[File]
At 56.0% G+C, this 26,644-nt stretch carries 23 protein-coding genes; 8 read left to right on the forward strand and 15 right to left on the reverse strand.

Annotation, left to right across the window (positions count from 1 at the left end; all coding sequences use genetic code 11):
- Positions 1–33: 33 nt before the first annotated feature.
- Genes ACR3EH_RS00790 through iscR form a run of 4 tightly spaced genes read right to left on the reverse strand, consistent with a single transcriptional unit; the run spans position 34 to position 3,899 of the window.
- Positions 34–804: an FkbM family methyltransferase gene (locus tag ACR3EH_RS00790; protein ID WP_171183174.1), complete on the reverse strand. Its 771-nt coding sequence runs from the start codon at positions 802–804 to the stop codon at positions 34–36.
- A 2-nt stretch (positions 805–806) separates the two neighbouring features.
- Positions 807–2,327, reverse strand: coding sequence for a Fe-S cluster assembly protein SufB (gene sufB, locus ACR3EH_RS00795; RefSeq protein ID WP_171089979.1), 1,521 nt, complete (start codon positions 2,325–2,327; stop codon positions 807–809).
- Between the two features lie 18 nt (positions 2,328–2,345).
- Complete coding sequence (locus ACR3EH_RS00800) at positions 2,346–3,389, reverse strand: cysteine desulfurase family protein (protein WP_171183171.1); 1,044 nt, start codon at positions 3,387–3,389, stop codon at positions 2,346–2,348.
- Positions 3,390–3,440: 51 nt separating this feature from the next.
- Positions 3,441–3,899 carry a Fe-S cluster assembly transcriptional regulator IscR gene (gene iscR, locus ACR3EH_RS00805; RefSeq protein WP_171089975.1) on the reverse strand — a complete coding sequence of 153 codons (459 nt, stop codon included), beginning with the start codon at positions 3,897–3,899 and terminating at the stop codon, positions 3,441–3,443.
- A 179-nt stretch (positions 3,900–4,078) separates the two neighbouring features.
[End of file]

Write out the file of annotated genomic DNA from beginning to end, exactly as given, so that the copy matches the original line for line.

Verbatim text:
At 56.0% G+C, this 26,644-nt stretch carries 23 protein-coding genes; 8 read left to right on the forward strand and 15 right to left on the reverse strand.

Annotation, left to right across the window (positions count from 1 at the left end; all coding sequences use genetic code 11):
- Positions 1–33: 33 nt before the first annotated feature.
- Genes ACR3EH_RS00790 through iscR form a run of 4 tightly spaced genes read right to left on the reverse strand, consistent with a single transcriptional unit; the run spans position 34 to position 3,899 of the window.
- Positions 34–804: an FkbM family methyltransferase gene (locus tag ACR3EH_RS00790; protein ID WP_171183174.1), complete on the reverse strand. Its 771-nt coding sequence runs from the start codon at positions 802–804 to the stop codon at positions 34–36.
- A 2-nt stretch (positions 805–806) separates the two neighbouring features.
- Positions 807–2,327, reverse strand: coding sequence for a Fe-S cluster assembly protein SufB (gene sufB, locus ACR3EH_RS00795; RefSeq protein ID WP_171089979.1), 1,521 nt, complete (start codon positions 2,325–2,327; stop codon positions 807–809).
- Between the two features lie 18 nt (positions 2,328–2,345).
- Complete coding sequence (locus ACR3EH_RS00800) at positions 2,346–3,389, reverse strand: cysteine desulfurase family protein (protein WP_171183171.1); 1,044 nt, start codon at positions 3,387–3,389, stop codon at positions 2,346–2,348.
- Positions 3,390–3,440: 51 nt separating this feature from the next.
- Positions 3,441–3,899 carry a Fe-S cluster assembly transcriptional regulator IscR gene (gene iscR, locus ACR3EH_RS00805; RefSeq protein WP_171089975.1) on the reverse strand — a complete coding sequence of 153 codons (459 nt, stop codon included), beginning with the start codon at positions 3,897–3,899 and terminating at the stop codon, positions 3,441–3,443.
- A 179-nt stretch (positions 3,900–4,078) separates the two neighbouring features.